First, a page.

Issues with simulation of Digital class D amplifier using Cadence AMS

asenapati

Member
2015-11-20 4:24 am
Hello!

I am simulating a closed loop digital class D amplifier system using ams.
The system consists of behavioural Verilog models for the digital portion (digital filters and pulse width modulator) of the system. The analog portion (the ADC and the antialias filter) is modelled using ideal components from analogLib.

I have the same system in Simulink which works as expected. However, the ams simulation doesn't seem to give the same result as Simulink. In fact, i know that the result is not what I expect.

I found out that if I make the first integrator of the delta sigma ADC using ideal VCVS with lower voltage limit, the system works. But that's not a practical case and my actual ADC (with transistor level modelling) has much higher output swing limits.

Any suggestions on how to debug would be really helpful.

Thanks & regards,
asenapati
 

Mjjg

Member
2007-01-02 8:41 am
Well this is very little information to go on. Simulink and AMS work very differently with regards to block triggering and such. Simulink calculates execution order and runs each block in the correct sequence. If you give veriloga(ms) blocks a sample period (using a @timer statement) the execution order is not guarantied and can in fact be quite random from run to run. This is one thing I saw way back when I transferred a design from simulink to cadence.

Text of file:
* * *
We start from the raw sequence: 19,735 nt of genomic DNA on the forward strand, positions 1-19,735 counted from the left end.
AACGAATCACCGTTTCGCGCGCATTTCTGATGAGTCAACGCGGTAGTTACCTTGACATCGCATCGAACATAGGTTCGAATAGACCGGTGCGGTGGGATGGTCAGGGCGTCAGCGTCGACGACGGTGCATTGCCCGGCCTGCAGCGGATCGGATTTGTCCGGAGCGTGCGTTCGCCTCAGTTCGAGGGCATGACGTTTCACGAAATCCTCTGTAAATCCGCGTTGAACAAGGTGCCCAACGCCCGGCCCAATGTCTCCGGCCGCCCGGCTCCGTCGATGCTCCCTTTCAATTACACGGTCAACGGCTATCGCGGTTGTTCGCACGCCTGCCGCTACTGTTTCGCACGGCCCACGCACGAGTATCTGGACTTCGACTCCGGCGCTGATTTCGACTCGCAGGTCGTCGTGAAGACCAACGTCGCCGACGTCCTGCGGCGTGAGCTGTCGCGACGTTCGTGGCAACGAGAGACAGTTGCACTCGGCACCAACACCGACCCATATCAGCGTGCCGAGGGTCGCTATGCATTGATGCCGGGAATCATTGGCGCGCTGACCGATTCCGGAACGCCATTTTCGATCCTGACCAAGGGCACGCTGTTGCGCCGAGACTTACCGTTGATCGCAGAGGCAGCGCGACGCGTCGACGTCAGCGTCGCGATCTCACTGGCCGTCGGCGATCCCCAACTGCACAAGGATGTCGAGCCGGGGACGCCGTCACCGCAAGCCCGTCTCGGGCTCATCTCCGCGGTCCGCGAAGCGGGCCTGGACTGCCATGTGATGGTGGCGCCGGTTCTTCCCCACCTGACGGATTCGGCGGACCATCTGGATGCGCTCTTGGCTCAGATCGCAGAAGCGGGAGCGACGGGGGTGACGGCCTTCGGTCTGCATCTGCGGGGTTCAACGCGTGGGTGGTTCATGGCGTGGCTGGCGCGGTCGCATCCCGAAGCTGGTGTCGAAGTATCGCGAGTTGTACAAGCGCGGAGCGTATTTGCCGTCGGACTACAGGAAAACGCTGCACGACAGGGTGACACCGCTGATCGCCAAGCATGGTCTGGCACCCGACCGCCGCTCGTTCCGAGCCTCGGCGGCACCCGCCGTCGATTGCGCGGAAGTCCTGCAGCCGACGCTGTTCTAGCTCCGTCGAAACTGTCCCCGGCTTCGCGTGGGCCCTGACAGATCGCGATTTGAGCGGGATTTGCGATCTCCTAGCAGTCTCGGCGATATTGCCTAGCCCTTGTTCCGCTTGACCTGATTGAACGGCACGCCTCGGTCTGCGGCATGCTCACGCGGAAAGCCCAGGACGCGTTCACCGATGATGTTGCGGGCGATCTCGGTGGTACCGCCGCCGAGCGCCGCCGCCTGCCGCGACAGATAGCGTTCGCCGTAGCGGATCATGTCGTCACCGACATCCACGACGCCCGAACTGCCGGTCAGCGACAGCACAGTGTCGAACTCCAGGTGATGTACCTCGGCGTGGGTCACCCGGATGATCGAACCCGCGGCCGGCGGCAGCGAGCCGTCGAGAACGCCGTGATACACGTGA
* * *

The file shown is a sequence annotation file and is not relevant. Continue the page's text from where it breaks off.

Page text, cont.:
But since you talk about the ADC, I guess sample time might not be the issue here. In general, too ideal components tend to be a problem with spice solvers.

I think you will get way more help with this if you describe what behavior you where expecting, and what results you actually got. We need some more details to go on I'm afraid.
 

asenapati

Member
2015-11-20 4:24 am
Thanks for the quick reply, Mjjg :)

I don't know the execution order in cadence. What do you mean by @timer statement? Is it @posedge(clk) or something else? To confirm that the issue is not with the execution order of the spice solver, is there something that i can try?

To get rid of the issue with too many ideal components, I have tried replacing the amplifiers in the ADC with transistor level models. But it didn't help.

The ADC in the system is a third order continuous time delta sigma ADC. I noticed that if i replace the first (input side) opamp of the integrator of the ADC by a VCVS with voltage limit of 0.9+/-0.4V , the system is stable and transient waveforms at the output of the pulse width modulator and the antialias filter look correct. If the system works properly, the output of the antialias filter would look like a sinewave with some high frequency noise for a sine input. That's what i see when I do a transient simulation with the above.

On the otherhand, if i replace all the opamps in the ADC with transistor level models, i see some random signal at the output of the antialias filter. Replacing the first opamp with a VCVS with voltage limit of 0.9+/-0.7V doesn't help. Replacing the first opamp in the ADC by a VCCS with current limt and other opamps by transistor level models also give random output.